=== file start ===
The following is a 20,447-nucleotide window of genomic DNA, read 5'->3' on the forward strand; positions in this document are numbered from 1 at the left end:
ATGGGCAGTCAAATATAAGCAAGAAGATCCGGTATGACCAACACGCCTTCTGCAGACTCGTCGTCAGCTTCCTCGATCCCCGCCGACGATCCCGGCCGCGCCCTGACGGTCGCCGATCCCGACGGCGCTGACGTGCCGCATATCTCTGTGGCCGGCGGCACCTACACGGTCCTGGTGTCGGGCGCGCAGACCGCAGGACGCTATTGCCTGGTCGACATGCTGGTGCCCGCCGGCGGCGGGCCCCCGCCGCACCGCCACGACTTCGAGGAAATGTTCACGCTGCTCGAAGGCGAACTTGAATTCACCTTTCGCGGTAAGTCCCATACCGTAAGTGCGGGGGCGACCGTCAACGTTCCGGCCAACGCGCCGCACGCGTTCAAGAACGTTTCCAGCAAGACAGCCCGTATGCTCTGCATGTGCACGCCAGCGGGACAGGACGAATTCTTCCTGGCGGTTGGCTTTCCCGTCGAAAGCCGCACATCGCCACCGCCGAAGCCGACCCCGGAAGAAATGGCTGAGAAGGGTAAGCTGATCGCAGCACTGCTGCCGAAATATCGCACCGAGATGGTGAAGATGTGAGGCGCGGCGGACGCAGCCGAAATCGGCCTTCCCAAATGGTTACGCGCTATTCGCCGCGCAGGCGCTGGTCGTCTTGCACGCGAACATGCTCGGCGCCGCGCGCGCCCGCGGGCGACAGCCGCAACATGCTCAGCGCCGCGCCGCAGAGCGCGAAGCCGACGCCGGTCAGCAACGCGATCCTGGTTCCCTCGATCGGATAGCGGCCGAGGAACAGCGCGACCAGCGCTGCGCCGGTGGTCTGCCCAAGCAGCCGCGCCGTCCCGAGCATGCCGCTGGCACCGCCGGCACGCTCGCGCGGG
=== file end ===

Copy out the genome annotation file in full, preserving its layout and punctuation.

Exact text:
The following is a 20,447-nucleotide window of genomic DNA, read 5'->3' on the forward strand; positions in this document are numbered from 1 at the left end:
ATGGGCAGTCAAATATAAGCAAGAAGATCCGGTATGACCAACACGCCTTCTGCAGACTCGTCGTCAGCTTCCTCGATCCCCGCCGACGATCCCGGCCGCGCCCTGACGGTCGCCGATCCCGACGGCGCTGACGTGCCGCATATCTCTGTGGCCGGCGGCACCTACACGGTCCTGGTGTCGGGCGCGCAGACCGCAGGACGCTATTGCCTGGTCGACATGCTGGTGCCCGCCGGCGGCGGGCCCCCGCCGCACCGCCACGACTTCGAGGAAATGTTCACGCTGCTCGAAGGCGAACTTGAATTCACCTTTCGCGGTAAGTCCCATACCGTAAGTGCGGGGGCGACCGTCAACGTTCCGGCCAACGCGCCGCACGCGTTCAAGAACGTTTCCAGCAAGACAGCCCGTATGCTCTGCATGTGCACGCCAGCGGGACAGGACGAATTCTTCCTGGCGGTTGGCTTTCCCGTCGAAAGCCGCACATCGCCACCGCCGAAGCCGACCCCGGAAGAAATGGCTGAGAAGGGTAAGCTGATCGCAGCACTGCTGCCGAAATATCGCACCGAGATGGTGAAGATGTGAGGCGCGGCGGACGCAGCCGAAATCGGCCTTCCCAAATGGTTACGCGCTATTCGCCGCGCAGGCGCTGGTCGTCTTGCACGCGAACATGCTCGGCGCCGCGCGCGCCCGCGGGCGACAGCCGCAACATGCTCAGCGCCGCGCCGCAGAGCGCGAAGCCGACGCCGGTCAGCAACGCGATCCTGGTTCCCTCGATCGGATAGCGGCCGAGGAACAGCGCGACCAGCGCTGCGCCGGTGGTCTGCCCAAGCAGCCGCGCCGTCCCGAGCATGCCGCTGGCACCGCCGGCACGCTCGCGCGGG